The first New England Bach Festival was held in 2003. Benjamin Thorn, artistic director, tells Focus readers what we can expect from this year’s (and future) events.
When and why did the New England Bach Festival first begin in Armidale?
The first Bach Festival was organised in 2003, by organist and harpsichordist Terry Norman, who had an abiding interest in the music of Bach and felt that sharing this would be great for Armidale and the region. The second festival was a year later, and since then they’ve been every two years – which makes this year’s festival the eighth. That’s a pretty good track record of bringing some of the best Australian and a few international Baroque performers to Armidale.
What is your involvement with the festival?
I co-ordinated the performance of the Coffee Cantata in Hanna’s Arcade in the first festival and have been the Artistic Director of the festival since the third one in 2006. In the six festivals that I’ve directed, I’ve been concerned with a couple of important aspects. Firstly, to broaden the potential appeal of the festival by making it more than just historically informed performances of Baroque music, though that is always an important part of the festival. To this end, we’ve had jazz interpretations of Bach and the Baroque, new arrangements of Baroque works including the guitar duo version of the Goldberg Variations by EphenStephen, and contemporary works influenced or related to Bach, including some written specially for the festival. The other aspect has been to create new links between performers including getting local performers to perform with some of our visitors. Both these aspects continue in this years festival.
What can we expect to see at the Bach Festival this year?
Lots of cantatas! More than 200 of Bach’s cantatas survive, and five of them (numbers 56, 170, 188, 210 and 211) are part of the festival, along with Pergolesi’s Stabat Mater (which Bach incidentally adapted towards the end of his life) and Handel’s German Arias.
We’ve got some really interesting visiting artists. Natural trumpeter John Foster (Artistic Director of Australian Baroque Brass who have been to three previous festivals) will give a bright and brilliant opening to the festival in a concert with organist David Drury. This will include a new work I’ve written specially for him. David will also do a solo concert, which will include improvising on themes by local students. When he did this in the last festival, it blew the audience’s minds. Bach was known as a master improviser, and David almost seems to channel his spirit.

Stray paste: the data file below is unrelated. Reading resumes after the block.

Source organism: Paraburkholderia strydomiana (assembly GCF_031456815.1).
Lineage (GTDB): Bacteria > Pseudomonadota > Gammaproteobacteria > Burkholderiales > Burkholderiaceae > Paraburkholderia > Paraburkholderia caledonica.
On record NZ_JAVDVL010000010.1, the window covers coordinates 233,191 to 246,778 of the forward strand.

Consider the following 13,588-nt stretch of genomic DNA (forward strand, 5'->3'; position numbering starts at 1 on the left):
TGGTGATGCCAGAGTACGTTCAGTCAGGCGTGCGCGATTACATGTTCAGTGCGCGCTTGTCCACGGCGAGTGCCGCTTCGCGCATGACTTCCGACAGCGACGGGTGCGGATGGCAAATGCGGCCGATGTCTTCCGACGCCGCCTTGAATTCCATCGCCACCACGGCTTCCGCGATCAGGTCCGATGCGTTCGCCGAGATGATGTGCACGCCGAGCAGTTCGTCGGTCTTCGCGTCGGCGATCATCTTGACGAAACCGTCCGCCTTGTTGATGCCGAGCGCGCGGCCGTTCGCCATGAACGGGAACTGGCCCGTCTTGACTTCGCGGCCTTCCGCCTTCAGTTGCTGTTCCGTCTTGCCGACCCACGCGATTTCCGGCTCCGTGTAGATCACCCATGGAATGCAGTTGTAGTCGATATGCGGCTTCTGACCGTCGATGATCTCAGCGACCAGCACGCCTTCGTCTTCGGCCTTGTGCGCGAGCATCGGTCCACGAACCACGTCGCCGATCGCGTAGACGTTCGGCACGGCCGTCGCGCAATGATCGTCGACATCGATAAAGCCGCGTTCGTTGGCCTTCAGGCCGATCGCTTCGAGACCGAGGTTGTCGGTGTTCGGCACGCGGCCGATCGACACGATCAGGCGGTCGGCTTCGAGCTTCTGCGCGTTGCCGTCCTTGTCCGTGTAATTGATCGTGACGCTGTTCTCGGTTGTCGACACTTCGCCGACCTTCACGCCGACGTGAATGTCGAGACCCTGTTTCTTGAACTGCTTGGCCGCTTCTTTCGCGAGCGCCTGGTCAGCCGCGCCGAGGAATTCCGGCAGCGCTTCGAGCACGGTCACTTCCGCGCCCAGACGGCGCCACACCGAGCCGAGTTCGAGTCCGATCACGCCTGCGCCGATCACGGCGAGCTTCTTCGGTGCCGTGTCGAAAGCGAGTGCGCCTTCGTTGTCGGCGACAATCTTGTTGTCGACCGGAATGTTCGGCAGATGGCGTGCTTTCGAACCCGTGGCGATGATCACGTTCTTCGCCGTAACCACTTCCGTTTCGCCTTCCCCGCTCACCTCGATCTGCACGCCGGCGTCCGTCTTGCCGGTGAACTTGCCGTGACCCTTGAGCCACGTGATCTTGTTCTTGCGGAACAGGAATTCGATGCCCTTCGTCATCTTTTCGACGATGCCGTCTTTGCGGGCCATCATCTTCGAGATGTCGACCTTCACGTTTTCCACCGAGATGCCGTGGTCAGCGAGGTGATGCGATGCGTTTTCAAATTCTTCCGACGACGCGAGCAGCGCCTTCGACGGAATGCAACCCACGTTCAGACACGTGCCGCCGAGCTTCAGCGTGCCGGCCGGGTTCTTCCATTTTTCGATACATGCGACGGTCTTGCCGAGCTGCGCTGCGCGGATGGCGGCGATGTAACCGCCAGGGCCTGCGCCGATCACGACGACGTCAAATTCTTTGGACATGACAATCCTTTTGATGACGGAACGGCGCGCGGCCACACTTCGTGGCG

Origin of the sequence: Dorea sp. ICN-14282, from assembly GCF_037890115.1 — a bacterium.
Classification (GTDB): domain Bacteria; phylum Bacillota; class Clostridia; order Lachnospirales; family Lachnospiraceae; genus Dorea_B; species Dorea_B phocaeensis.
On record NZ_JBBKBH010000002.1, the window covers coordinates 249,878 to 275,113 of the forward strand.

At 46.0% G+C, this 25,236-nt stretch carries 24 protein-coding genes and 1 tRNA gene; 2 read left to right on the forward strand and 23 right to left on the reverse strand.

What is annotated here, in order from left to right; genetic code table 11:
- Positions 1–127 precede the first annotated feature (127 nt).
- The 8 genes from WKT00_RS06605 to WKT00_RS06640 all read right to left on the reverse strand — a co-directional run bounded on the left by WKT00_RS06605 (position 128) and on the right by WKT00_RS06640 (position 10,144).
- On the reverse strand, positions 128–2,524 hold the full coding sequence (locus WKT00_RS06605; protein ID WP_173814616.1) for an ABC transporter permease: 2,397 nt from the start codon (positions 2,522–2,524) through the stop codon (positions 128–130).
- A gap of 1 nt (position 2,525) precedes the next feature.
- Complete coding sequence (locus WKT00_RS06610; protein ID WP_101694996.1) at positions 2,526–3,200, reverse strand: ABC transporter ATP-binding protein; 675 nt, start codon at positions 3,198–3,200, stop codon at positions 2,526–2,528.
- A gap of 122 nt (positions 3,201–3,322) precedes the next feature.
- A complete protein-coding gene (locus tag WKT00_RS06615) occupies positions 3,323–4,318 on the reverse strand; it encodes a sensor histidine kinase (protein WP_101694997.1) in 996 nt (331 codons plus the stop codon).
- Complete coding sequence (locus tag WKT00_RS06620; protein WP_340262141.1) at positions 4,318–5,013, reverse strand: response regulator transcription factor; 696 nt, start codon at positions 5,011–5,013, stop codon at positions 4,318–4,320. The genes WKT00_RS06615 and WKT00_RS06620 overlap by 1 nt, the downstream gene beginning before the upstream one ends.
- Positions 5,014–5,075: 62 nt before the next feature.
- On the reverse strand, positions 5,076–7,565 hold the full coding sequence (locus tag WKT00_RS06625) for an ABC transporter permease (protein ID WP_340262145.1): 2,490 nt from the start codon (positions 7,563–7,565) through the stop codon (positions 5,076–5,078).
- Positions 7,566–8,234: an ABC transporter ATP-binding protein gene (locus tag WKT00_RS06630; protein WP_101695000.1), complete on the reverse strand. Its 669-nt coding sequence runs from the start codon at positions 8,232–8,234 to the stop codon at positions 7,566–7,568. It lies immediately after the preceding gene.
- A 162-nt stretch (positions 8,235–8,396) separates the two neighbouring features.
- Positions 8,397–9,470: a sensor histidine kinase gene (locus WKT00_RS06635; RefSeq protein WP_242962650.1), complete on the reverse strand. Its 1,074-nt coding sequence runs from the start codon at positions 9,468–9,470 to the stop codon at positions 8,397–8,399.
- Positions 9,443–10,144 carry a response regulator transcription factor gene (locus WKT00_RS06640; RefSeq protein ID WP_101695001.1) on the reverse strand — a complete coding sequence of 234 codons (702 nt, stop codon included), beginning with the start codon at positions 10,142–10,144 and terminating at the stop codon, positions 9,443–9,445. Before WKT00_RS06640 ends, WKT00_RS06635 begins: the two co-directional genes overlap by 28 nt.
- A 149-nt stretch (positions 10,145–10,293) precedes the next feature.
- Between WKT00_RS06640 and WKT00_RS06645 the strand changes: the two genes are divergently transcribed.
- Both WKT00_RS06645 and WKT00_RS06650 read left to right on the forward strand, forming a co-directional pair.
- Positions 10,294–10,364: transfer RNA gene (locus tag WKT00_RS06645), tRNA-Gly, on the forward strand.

David will also be part of the Armidale Organ Crawl. Brisbane Baroque group Arioso (Judit Molnar, Margaret Caley, Belinda Mainwaring and Janet Brewer) are coming to perform Bach’s Wedding Cantata, the Handel German Arias and some violin sonatas. And finally there’s a fantastic cello and accordion duo (Rachel Scott and Anthony Schulz) who’ll give the Baroque a whole new sound world. Rachel will also be performing a solo cello suite.
We also have some great local performers, with Warwick Dunham playing the Poulenc Organ Concerto, making use of the new TAS organ, Ruth Strutt and Kylie Constantine singing the Pergolesi Stabat Mater, and being part of Cantata 188 with Greg McPhan and Elias Wilson, guitar duo EphenStephen (Steve Tafra and Steve Thorneycroft) and a wonderfully intriguing Baroque fusion concert called The Wondrous Machine (the title comes from a Purcell song which is included) featuring Ruth Strutt, Steve Thorneycroft, Steve Harris and Ash Hall. A special feature of this festival will be that every concert will be introduced with a Bach chorale sung by various groups.
We shouldn’t forget a number of free events in the festival. It is an important part of any festival to have events that reach out into the community and to broaden appeal and hellp build future audiences. The free events include our now traditional performance of the Coffee Cantata in Hanna’s Arcade and the Festival Evensong (with Cantata 56) but we also have a couple of informal late night performances in the Armidale Club – the Baroque Bar which will feature many of the festival musicians and others. This is an opportunity for local and visiting musicians to interact and play together in a relaxed environment. We hope that this will give anyone in Armidale a chance to experience part of the festival, and discover the joys of the Baroque, without having to commit to a full formal concert.
How can our readers book their tickets?
Tickets can be booked online through www.trybooking.com (go to their website and search for nebf to be able to book both season tickets and individual concerts) or you can get them through any Community Mutual branch.
Plans for the future?
If funding permits, the Bach Festival will continue exploring new ways to bring Baroque music to Armidale every two years. This is a unique town: the four organs within a block that allows the organ crawl to happen is just one aspect, and another is the number of fantastic musicians who live here; and the Bach Festival has become an important part of its cultural life.